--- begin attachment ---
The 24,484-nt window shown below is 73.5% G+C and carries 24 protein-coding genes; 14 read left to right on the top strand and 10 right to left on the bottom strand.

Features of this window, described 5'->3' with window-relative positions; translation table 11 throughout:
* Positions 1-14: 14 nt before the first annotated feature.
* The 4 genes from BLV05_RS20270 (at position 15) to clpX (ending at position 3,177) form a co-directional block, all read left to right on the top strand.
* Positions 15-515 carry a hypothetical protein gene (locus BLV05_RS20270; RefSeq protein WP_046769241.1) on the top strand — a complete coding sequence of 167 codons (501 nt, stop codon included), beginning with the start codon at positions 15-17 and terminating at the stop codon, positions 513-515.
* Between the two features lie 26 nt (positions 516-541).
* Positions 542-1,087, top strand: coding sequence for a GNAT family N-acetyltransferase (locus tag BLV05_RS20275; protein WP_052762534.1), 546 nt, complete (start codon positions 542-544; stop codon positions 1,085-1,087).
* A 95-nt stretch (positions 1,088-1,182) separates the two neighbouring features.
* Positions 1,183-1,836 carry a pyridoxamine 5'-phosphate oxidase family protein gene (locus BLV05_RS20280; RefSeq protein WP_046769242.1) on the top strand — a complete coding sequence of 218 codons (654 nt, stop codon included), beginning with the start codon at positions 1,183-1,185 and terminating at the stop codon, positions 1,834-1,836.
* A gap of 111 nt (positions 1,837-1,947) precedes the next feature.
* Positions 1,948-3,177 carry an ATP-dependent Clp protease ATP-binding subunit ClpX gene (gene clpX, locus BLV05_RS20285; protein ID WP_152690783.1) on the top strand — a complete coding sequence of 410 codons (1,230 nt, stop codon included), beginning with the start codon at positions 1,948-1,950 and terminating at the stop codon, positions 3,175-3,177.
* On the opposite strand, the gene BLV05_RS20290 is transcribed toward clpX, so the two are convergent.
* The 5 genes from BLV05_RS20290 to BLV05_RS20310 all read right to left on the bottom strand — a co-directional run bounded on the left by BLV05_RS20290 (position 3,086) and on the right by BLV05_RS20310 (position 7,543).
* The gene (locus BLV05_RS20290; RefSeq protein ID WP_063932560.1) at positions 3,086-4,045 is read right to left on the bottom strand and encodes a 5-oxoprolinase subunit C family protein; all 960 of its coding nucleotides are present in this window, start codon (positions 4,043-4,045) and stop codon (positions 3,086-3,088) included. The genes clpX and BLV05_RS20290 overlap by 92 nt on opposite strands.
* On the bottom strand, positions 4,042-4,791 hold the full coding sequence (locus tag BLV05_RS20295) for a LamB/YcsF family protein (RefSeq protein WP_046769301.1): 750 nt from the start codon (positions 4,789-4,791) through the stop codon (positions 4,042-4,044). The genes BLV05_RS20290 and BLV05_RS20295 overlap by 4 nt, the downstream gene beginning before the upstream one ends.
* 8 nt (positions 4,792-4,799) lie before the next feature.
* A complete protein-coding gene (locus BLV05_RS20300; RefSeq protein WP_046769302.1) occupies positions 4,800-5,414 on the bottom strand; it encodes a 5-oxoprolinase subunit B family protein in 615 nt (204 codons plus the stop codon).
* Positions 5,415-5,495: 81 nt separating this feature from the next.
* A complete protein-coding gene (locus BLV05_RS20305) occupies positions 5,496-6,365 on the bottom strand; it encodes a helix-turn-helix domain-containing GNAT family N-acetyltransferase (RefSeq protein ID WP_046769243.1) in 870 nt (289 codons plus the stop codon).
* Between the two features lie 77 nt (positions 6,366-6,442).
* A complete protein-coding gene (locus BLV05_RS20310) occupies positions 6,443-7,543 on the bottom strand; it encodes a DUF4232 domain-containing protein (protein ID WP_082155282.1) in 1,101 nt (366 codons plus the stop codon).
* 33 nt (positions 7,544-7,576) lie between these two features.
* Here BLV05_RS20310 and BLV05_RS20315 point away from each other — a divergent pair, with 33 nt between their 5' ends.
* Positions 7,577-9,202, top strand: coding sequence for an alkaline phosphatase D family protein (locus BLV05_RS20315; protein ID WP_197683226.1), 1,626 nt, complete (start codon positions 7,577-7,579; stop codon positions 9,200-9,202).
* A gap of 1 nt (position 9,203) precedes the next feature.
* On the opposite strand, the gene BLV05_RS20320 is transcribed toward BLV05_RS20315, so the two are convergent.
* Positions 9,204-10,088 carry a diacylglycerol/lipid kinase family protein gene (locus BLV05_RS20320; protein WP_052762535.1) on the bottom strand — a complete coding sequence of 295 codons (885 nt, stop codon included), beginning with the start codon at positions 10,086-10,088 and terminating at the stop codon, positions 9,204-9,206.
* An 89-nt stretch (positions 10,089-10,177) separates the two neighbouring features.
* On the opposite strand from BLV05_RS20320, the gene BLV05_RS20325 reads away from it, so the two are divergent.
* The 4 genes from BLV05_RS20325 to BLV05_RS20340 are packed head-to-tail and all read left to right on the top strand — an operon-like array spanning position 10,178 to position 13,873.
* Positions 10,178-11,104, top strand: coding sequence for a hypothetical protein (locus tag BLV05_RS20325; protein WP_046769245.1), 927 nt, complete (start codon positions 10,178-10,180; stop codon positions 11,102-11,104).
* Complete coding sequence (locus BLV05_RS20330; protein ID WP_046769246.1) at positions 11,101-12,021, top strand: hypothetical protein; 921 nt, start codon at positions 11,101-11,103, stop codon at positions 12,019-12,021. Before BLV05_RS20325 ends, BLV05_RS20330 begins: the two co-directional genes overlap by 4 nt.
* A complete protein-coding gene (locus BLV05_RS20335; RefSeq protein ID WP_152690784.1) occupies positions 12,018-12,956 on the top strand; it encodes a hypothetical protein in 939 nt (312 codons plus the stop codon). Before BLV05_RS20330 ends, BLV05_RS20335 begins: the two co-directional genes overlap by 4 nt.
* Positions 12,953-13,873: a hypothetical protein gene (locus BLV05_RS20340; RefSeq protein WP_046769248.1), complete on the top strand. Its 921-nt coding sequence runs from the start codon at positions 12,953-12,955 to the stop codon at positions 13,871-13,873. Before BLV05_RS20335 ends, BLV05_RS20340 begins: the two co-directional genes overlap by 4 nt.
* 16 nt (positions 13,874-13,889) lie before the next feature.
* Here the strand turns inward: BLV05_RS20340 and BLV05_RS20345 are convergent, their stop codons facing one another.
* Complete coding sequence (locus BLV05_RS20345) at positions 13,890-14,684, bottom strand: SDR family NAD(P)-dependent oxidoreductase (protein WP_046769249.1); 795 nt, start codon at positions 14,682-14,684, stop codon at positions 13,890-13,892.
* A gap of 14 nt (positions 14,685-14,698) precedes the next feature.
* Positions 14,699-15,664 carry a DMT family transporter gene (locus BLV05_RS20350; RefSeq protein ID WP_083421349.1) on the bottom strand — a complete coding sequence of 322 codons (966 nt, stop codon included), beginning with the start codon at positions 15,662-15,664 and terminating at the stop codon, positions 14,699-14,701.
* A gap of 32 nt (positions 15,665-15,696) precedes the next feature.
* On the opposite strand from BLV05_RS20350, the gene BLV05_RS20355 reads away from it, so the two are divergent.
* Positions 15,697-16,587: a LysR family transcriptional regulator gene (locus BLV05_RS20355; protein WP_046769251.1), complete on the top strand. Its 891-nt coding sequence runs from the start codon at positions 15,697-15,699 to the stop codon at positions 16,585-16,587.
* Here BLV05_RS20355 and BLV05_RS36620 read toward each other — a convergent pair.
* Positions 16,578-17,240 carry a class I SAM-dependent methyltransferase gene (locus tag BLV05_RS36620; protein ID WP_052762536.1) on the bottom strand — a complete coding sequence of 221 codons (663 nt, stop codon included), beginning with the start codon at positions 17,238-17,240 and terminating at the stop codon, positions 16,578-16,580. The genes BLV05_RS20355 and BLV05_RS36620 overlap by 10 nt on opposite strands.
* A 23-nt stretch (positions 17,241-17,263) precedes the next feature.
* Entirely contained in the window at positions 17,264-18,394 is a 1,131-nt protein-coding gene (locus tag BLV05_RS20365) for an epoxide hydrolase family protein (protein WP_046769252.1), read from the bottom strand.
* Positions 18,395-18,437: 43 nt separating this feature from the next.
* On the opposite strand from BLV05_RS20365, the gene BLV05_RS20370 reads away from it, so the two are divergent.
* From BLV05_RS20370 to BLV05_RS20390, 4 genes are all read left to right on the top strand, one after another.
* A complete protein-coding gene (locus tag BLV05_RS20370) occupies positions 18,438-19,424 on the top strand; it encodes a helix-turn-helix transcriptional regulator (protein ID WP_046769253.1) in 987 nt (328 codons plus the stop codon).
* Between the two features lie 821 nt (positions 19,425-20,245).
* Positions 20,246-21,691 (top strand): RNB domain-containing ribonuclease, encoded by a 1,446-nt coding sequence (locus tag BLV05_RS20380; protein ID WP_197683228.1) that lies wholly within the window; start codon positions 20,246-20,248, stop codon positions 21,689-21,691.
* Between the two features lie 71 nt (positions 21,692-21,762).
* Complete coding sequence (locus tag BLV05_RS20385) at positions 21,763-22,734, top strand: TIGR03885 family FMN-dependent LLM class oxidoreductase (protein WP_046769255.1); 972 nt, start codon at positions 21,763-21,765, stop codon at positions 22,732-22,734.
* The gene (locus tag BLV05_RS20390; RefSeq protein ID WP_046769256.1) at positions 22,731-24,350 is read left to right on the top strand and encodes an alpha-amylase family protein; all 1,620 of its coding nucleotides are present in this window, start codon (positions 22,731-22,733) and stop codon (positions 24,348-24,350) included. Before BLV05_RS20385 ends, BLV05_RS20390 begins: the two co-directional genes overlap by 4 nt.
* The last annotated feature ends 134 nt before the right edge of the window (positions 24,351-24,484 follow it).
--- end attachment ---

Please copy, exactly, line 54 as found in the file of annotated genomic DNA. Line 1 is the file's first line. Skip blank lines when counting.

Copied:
* Complete coding sequence (locus tag BLV05_RS20385) at positions 21,763-22,734, top strand: TIGR03885 family FMN-dependent LLM class oxidoreductase (protein WP_046769255.1); 972 nt, start codon at positions 21,763-21,765, stop codon at positions 22,732-22,734.